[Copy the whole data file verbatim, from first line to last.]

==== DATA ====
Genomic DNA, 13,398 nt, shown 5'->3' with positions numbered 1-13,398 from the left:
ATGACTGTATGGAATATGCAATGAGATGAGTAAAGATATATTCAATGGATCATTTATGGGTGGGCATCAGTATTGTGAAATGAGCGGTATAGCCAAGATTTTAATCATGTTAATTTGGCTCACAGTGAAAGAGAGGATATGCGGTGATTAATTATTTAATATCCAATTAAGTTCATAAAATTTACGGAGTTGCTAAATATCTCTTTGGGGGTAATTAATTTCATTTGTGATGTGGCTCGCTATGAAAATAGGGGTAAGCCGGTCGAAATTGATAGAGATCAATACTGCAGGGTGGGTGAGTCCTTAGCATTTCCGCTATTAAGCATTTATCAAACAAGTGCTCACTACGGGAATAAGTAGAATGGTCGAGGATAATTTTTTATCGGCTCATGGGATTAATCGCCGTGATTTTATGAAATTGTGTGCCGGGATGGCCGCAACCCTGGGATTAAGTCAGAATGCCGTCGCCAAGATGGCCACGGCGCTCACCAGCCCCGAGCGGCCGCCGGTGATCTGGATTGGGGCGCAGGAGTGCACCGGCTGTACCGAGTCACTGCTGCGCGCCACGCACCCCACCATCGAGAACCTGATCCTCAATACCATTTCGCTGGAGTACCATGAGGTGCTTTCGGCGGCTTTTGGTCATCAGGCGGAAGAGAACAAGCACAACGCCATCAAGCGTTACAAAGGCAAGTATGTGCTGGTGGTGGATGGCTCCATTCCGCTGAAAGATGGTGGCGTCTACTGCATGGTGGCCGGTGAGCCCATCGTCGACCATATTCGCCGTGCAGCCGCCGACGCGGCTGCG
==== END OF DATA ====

Genomic DNA, 13,398 nt, shown 5'->3' with positions numbered 1-13,398 from the left:
ATGACTGTATGGAATATGCAATGAGATGAGTAAAGATATATTCAATGGATCATTTATGGGTGGGCATCAGTATTGTGAAATGAGCGGTATAGCCAAGATTTTAATCATGTTAATTTGGCTCACAGTGAAAGAGAGGATATGCGGTGATTAATTATTTAATATCCAATTAAGTTCATAAAATTTACGGAGTTGCTAAATATCTCTTTGGGGGTAATTAATTTCATTTGTGATGTGGCTCGCTATGAAAATAGGGGTAAGCCGGTCGAAATTGATAGAGATCAATACTGCAGGGTGGGTGAGTCCTTAGCATTTCCGCTATTAAGCATTTATCAAACAAGTGCTCACTACGGGAATAAGTAGAATGGTCGAGGATAATTTTTTATCGGCTCATGGGATTAATCGCCGTGATTTTATGAAATTGTGTGCCGGGATGGCCGCAACCCTGGGATTAAGTCAGAATGCCGTCGCCAAGATGGCCACGGCGCTCACCAGCCCCGAGCGGCCGCCGGTGATCTGGATTGGGGCGCAGGAGTGCACCGGCTGTACCGAGTCACTGCTGCGCGCCACGCACCCCACCATCGAGAACCTGATCCTCAATACCATTTCGCTGGAGTACCATGAGGTGCTTTCGGCGGCTTTTGGTCATCAGGCGGAAGAGAACAAGCACAACGCCATCAAGCGTTACAAAGGCAAGTATGTGCTGGTGGTGGATGGCTCCATTCCGCTGAAAGATGGTGGCGTCTACTGCATGGTGGCCGGTGAGCCCATCGTCGACCATATTCGCCGTGCAGCCGCCGACGCGGCTGCG